Friday, December 23, 2005

Le Transversal at MAC/VAL

Here are a few pictures from my recent lunch at the new MAC/VAL (Contemporary Art Museum of the Val de Marne, a suburb located 3km from Paris) restaurant, "Le Transversal". Although located in the boondocks of the for-the-moment ungentrified "neuf quatre", the art museum has obviously had a lot of money spent on it (I went to have lunch, obviously, and didn't really care too much for the art on display..). Lunch is based on 47 different dishes that range from 2.50 E to 10 E, which can be mixed and matched, depending on your tastes, with a few suggestions indicated to get you on your way. The real attraction here seems to be the ten-course evening "miniature" tasting menu, which I'll try in the near future. The spirit seems fairly similar to the cuisine of La Famille , top produce presented in a minimalist fashion, and the decor is also very brut, with lots of concrete, simple wood floor, and not much in the way of accoutrements... I had a chance to speak with one of the owner/chefs, Laurent Chareau (formerly Gilles Choukroun's second at the Café des Délices) in the kitchen, and he seemed a little down on as to the restaurant would work out or not, being so far from Paris center. He also seemed to feel that they needed to keep stable "diplomatic" ties with the museum itself. Service, to tell the truth, was seriously lacking, all of the waitstaff evidently recruited without much job experience, but they were very accomadating, and seemed to know the menu pretty well. Laurent seemed a little worried as well that Inaki's star power might transfer much needed pubicity away from Transversal when he opens up his new place, Le Chateaubriand, in January..

Incidentally, on their philosophy of melding food with art theme, I took a stroll through the (disappointing) Jacques Monot exhibit afterwards, and found in the middle of the room a small white rabbit with the tag "Monot l'a peinte" , meaning, Monot painted this- which also has a direct correlation on the menu, as one of the daily dishes is called "Mono Lapin" (One-Rabbit, or Uni-Rabbit). Gimicky.. Should've taken a picture..


Anonymous said...

Congratulations and good luck on your blog.

I'd like to see a bit of identification or text with a few of those photos.

We're now beginning to see museums as destination dining rooms. It's a peculiar phenomenon perhaps, but it may be easy enough to trace the development and understand. Museums, at least in the US, have long had cafeterias and places to dine both for daily visitors and contributing members. Any place that serves food should endeavor to serve as good food as it can. Moreover, decades ago, museums lost their scholarly nature and became meeting places for social groups. Two renovations back, the Musuem of Modern Art in NYC was described by one social commentator/architectural historian as the new Agora. It was a place people met. Looking at the art was secondary to the importance of the social event.

The number of museums paying attention to the quality of the food, or at least enlisting the services of a respected chef or restaurateur is growing. I'd note the Bilbao Guggenheim Museum as a trendsetter in Europe, but there are probably earlier examples. In NY, Danny Meyer, one of NY's more distinguished restaurateurs opened Museum at the Museum of Modern Art as his most formal and ambitious restaurant to date. First reviews may have been a bit mixed, but his chosen chef is capable of exceptional food as already proven in his last job.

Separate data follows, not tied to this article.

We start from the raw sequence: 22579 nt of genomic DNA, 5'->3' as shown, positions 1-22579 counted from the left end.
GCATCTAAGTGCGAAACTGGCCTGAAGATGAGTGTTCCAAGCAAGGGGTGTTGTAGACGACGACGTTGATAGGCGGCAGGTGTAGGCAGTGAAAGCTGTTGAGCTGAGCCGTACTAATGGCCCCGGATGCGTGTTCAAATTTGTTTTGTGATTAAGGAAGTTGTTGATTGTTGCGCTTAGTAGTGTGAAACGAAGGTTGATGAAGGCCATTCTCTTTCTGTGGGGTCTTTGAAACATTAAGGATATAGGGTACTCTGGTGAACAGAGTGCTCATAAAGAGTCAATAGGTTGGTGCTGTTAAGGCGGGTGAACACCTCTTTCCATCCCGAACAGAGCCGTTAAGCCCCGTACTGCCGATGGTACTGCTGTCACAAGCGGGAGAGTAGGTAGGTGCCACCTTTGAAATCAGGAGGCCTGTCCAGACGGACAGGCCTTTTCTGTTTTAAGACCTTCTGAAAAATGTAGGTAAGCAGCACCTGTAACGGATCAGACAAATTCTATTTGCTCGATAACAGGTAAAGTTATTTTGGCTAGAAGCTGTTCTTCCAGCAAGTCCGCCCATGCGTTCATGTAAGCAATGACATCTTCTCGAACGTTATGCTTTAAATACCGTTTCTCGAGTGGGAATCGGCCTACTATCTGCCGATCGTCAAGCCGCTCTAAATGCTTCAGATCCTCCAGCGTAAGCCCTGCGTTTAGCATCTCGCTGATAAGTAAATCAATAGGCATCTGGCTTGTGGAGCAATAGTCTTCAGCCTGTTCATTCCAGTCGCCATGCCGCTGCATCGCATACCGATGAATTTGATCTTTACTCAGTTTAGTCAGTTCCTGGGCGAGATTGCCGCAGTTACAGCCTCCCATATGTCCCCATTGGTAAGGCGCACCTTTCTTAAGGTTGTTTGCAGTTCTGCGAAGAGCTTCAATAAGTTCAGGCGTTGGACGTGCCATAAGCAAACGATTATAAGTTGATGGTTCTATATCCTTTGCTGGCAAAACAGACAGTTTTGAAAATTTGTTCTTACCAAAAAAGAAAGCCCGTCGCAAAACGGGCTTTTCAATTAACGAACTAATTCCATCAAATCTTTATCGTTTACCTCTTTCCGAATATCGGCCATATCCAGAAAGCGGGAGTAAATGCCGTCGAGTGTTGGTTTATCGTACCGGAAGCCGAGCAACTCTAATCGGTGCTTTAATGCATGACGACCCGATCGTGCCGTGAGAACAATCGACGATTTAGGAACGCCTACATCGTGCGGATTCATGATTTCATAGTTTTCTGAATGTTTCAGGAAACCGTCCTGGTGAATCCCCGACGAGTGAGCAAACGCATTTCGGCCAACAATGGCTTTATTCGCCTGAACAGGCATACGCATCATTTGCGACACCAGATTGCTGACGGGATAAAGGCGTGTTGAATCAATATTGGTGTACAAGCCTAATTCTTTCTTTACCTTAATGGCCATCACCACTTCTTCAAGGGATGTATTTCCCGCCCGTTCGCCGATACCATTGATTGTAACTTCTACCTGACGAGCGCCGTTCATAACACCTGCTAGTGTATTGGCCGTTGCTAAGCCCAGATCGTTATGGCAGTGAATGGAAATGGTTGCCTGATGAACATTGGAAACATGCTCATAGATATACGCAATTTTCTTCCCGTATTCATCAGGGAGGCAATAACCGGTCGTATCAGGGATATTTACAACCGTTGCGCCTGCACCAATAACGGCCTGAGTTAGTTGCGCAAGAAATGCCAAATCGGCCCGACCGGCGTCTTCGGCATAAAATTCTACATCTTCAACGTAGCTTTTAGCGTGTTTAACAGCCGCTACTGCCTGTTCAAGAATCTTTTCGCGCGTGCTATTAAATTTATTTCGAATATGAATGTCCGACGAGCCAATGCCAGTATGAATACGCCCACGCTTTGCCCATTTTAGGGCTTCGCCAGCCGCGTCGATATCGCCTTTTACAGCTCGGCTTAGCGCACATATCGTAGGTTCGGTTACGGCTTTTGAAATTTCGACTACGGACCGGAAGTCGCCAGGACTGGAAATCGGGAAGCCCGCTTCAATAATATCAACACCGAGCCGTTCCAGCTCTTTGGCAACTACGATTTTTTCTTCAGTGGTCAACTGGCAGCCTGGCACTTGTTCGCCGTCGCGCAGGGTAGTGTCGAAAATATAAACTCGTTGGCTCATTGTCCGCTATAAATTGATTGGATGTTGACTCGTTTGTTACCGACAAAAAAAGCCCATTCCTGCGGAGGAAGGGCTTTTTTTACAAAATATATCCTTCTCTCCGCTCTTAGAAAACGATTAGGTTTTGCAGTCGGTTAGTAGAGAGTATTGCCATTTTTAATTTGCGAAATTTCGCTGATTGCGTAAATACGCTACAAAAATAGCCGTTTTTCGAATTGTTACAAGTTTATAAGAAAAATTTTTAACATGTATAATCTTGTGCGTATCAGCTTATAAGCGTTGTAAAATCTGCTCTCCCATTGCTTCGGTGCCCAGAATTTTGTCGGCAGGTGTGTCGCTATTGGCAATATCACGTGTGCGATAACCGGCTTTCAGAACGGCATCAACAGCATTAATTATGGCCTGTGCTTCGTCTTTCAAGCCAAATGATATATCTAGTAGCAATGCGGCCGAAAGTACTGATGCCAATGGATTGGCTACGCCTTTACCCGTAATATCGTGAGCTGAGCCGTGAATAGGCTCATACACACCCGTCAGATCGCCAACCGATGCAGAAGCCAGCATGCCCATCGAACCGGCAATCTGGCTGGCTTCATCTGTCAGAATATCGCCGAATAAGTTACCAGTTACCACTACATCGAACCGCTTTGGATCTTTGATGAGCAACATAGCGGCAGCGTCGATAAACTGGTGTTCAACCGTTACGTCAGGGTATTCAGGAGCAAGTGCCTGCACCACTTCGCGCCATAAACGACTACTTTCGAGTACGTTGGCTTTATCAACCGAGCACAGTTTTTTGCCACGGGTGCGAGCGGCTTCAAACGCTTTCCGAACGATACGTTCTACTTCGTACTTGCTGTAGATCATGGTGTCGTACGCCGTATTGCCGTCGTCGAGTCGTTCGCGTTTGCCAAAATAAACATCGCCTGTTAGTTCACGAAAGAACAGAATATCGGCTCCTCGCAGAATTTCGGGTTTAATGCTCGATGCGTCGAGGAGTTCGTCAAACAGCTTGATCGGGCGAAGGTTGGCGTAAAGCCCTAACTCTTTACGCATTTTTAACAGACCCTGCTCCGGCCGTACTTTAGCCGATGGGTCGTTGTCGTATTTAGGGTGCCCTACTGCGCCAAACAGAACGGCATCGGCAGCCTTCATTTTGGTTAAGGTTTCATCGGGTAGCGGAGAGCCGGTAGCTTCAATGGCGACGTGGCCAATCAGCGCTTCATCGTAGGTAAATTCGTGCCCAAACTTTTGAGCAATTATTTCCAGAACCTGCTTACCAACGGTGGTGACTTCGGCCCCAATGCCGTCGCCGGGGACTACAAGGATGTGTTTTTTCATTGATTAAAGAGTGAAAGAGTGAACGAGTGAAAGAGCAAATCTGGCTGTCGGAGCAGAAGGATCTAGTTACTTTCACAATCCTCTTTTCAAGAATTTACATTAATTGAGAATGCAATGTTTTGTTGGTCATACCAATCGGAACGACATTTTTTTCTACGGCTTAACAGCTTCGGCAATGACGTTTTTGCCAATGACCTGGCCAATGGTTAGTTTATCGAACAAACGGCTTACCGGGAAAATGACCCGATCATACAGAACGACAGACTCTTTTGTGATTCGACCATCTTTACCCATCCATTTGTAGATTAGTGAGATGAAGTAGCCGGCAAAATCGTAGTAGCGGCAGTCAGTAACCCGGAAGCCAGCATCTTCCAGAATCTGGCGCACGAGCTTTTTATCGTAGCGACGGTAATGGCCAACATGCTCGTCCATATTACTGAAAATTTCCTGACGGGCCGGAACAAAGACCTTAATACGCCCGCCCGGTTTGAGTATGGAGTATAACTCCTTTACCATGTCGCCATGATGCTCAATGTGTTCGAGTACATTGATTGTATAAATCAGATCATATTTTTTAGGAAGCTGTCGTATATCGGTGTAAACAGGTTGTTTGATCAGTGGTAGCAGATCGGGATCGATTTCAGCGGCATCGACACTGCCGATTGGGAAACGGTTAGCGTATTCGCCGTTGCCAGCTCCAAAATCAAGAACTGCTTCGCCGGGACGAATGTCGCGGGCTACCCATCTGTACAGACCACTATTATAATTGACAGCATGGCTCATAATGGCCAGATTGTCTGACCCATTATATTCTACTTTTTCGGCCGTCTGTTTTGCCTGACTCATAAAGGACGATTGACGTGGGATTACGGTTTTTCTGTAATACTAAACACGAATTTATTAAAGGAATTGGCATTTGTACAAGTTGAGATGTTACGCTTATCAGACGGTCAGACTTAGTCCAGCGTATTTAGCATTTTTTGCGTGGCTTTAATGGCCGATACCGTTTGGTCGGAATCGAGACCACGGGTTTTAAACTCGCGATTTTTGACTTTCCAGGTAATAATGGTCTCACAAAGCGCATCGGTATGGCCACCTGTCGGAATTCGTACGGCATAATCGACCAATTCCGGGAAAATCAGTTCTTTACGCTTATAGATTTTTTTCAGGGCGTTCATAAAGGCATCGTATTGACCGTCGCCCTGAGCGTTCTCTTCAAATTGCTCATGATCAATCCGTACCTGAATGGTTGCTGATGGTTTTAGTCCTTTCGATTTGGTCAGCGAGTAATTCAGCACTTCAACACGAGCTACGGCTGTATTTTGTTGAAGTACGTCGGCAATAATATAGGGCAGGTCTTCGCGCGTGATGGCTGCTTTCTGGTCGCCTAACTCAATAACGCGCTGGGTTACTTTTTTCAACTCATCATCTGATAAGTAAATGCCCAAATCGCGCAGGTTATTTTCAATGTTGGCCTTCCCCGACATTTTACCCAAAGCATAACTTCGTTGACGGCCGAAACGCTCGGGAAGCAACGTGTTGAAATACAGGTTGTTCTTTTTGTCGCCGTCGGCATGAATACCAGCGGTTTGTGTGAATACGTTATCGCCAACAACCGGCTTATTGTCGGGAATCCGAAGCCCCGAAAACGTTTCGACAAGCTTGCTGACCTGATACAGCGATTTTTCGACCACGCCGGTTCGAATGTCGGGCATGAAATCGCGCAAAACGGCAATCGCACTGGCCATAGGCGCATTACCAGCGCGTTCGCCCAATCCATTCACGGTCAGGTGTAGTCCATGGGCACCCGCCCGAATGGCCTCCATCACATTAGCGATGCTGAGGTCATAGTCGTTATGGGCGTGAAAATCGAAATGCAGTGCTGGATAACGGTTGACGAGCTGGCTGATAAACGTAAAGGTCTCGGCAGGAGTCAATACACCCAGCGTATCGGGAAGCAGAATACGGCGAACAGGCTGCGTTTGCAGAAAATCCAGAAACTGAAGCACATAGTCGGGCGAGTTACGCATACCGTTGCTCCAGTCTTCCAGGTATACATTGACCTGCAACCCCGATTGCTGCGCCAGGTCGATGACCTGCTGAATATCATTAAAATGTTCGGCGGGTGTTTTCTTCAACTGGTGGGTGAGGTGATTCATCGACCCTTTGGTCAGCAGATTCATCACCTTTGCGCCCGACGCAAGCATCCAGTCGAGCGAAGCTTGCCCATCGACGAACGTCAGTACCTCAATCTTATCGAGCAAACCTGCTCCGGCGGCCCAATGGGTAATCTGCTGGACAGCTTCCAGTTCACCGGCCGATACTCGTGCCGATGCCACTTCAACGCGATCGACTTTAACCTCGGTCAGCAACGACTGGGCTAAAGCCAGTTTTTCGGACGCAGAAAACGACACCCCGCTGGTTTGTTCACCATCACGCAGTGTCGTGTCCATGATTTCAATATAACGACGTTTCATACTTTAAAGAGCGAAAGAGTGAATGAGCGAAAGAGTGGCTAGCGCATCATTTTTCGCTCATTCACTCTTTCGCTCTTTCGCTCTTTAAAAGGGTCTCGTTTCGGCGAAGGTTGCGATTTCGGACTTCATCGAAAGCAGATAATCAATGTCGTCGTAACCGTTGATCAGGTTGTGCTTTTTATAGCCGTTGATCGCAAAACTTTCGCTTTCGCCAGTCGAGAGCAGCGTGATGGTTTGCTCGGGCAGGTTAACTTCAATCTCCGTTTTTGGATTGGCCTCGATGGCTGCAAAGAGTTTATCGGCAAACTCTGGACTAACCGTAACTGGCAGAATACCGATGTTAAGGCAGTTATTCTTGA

The question in my mind is who will patronize le Transversal at MAC/VAL, especially for dinner. It would seem to me that there are far too many destination restaurants within Paris to served both locals and tourists. Iñaki's own new restaurant should certainly be too much competition. Thus the clientele must come from museum goers having lunch or staying for dinner and those living in the area. I understand public transportation to and from Paris is not all that convenient. Is that the case?

Anonymous said...


I would also like to wish you the best of luck in your blog. You are a wonderful writer and I will make sure to keep up with your news here on your blog.

I love the idea of the chef's doing a take on a piece in the exposition. This to me seems like one of the opportunities that comes from having a restaurant in such a venue. I think that it is a good thing to take what they can from their location.

About Bux's comments on museum restaurants becoming destinations in themselves, I can say that before they re-did the cafe at the Musee des Beaux Arts here in Lyon, it was one of my favorite places to go for lunch during the summer. But that's all over now.

I was thinking as I read this essay, that indeed your going for the restaurant only may be considered strange to some, but I can understand it.

Following Bux's comments on location and possible limitations due to that, there's one of the benefits of being attached to a museum, you get a sampling of the public that goes along with it as well.

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Le Transversal at the MAC/VAL and Maison Rouge

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A fun concept where the menu of the kitchen is connecting with the exhibitions. Gilles Stassart gives a food dimension to the exhibited works.
The idea was started at the MAC/VAL at Vitry sur Seine, but a satelite is made at Maison Rouge at the Bastille Paris.

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MAC/VAL, Musée d'art contemporain du Val-de-Marne, Place de la Libération, 94400 Vitry-sur-Seine, RER C : Gare de Vitry-sur-Seine and bus 180 direction Villejuif-Louis Aragon. Stop at Musée Mac-val.

Costa Rica FishingMaison Rouge, 10, Boulevard de la Bastille, 75012 Paris, tel 01 40 01 94 37, M°Quai de la Rapée/Bastille
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